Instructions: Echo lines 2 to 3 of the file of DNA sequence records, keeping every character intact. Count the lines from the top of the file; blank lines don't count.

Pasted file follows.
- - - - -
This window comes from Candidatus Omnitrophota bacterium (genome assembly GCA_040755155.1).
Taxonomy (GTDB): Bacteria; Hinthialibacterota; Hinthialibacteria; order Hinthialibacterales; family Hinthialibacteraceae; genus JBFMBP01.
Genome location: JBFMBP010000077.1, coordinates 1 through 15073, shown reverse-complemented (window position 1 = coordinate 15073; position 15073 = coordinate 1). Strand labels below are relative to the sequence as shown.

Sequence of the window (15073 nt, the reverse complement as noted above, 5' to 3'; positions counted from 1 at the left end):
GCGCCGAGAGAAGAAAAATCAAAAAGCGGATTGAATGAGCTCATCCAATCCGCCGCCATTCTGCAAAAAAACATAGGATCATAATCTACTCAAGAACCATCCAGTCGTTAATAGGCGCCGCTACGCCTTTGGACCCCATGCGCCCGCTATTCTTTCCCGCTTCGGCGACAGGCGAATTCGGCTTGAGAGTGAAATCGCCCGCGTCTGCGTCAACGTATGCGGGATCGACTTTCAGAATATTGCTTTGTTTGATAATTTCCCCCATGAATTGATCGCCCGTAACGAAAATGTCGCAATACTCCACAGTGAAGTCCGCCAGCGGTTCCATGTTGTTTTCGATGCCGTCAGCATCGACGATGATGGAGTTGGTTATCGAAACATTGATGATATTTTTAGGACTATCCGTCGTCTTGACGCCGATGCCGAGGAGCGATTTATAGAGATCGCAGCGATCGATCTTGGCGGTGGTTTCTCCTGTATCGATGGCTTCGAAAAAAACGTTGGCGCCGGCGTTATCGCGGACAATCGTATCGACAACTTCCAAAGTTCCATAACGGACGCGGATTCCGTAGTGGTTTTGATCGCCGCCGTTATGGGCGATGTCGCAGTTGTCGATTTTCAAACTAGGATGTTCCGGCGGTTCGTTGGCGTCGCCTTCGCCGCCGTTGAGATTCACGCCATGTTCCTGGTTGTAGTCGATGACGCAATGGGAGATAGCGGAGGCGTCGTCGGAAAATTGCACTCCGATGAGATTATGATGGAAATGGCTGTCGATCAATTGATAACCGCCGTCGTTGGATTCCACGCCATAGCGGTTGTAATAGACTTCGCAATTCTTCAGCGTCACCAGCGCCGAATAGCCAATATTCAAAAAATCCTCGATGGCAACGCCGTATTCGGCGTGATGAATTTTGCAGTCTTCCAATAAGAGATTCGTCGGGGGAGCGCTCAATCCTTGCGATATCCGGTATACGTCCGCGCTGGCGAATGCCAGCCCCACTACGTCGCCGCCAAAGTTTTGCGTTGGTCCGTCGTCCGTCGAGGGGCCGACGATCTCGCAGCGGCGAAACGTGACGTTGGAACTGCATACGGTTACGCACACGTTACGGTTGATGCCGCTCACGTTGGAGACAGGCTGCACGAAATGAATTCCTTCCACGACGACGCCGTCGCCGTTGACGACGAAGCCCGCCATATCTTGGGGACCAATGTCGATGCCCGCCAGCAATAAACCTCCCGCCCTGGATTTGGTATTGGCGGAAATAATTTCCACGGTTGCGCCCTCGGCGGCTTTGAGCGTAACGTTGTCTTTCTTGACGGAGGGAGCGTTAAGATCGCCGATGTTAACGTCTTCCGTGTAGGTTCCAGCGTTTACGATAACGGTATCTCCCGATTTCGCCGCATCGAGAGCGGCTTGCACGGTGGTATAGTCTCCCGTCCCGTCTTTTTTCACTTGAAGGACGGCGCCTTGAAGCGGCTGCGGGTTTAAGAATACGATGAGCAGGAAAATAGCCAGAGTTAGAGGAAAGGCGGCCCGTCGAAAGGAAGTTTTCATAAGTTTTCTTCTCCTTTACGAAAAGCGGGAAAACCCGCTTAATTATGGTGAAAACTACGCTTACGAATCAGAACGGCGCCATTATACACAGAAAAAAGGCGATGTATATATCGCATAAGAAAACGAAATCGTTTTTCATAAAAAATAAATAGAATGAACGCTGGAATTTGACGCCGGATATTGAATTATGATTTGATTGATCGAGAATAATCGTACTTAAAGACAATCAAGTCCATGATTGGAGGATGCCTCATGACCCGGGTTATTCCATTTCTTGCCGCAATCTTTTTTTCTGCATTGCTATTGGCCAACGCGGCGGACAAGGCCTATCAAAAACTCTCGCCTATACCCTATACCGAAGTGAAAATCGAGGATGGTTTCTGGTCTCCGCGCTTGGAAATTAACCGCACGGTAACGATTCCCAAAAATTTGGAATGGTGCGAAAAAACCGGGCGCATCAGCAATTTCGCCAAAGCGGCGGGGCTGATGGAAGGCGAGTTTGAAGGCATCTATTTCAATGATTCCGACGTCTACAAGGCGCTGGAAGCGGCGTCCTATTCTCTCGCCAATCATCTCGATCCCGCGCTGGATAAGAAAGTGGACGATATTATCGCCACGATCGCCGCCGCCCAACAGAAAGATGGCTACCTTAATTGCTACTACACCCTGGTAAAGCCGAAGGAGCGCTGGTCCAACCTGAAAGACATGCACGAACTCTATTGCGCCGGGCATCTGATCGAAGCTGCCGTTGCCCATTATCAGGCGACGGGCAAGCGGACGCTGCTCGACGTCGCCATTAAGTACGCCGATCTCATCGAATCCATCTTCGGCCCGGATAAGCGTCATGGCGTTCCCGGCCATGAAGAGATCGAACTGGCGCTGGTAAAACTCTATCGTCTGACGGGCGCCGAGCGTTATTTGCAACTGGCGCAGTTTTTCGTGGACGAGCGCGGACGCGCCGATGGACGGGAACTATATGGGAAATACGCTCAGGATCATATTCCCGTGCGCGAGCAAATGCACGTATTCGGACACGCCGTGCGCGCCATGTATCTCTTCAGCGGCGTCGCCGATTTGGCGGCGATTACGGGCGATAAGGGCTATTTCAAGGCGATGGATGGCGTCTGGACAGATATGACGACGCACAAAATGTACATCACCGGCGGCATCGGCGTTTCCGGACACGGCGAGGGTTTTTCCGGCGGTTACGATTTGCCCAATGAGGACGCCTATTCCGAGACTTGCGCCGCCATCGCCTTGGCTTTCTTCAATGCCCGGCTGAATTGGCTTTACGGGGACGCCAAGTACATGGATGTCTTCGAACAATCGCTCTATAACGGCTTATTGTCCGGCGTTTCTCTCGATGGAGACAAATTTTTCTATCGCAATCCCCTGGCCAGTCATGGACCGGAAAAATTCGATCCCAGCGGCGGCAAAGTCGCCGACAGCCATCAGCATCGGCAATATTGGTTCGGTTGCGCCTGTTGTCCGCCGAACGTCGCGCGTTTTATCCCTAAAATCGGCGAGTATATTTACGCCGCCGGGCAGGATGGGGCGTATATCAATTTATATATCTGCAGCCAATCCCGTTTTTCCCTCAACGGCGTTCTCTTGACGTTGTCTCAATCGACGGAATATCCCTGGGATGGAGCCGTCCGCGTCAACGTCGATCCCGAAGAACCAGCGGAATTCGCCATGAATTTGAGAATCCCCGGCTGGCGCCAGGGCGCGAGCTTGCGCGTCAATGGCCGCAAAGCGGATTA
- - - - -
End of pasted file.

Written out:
Taxonomy (GTDB): Bacteria; Hinthialibacterota; Hinthialibacteria; order Hinthialibacterales; family Hinthialibacteraceae; genus JBFMBP01.
Genome location: JBFMBP010000077.1, coordinates 1 through 15073, shown reverse-complemented (window position 1 = coordinate 15073; position 15073 = coordinate 1). Strand labels below are relative to the sequence as shown.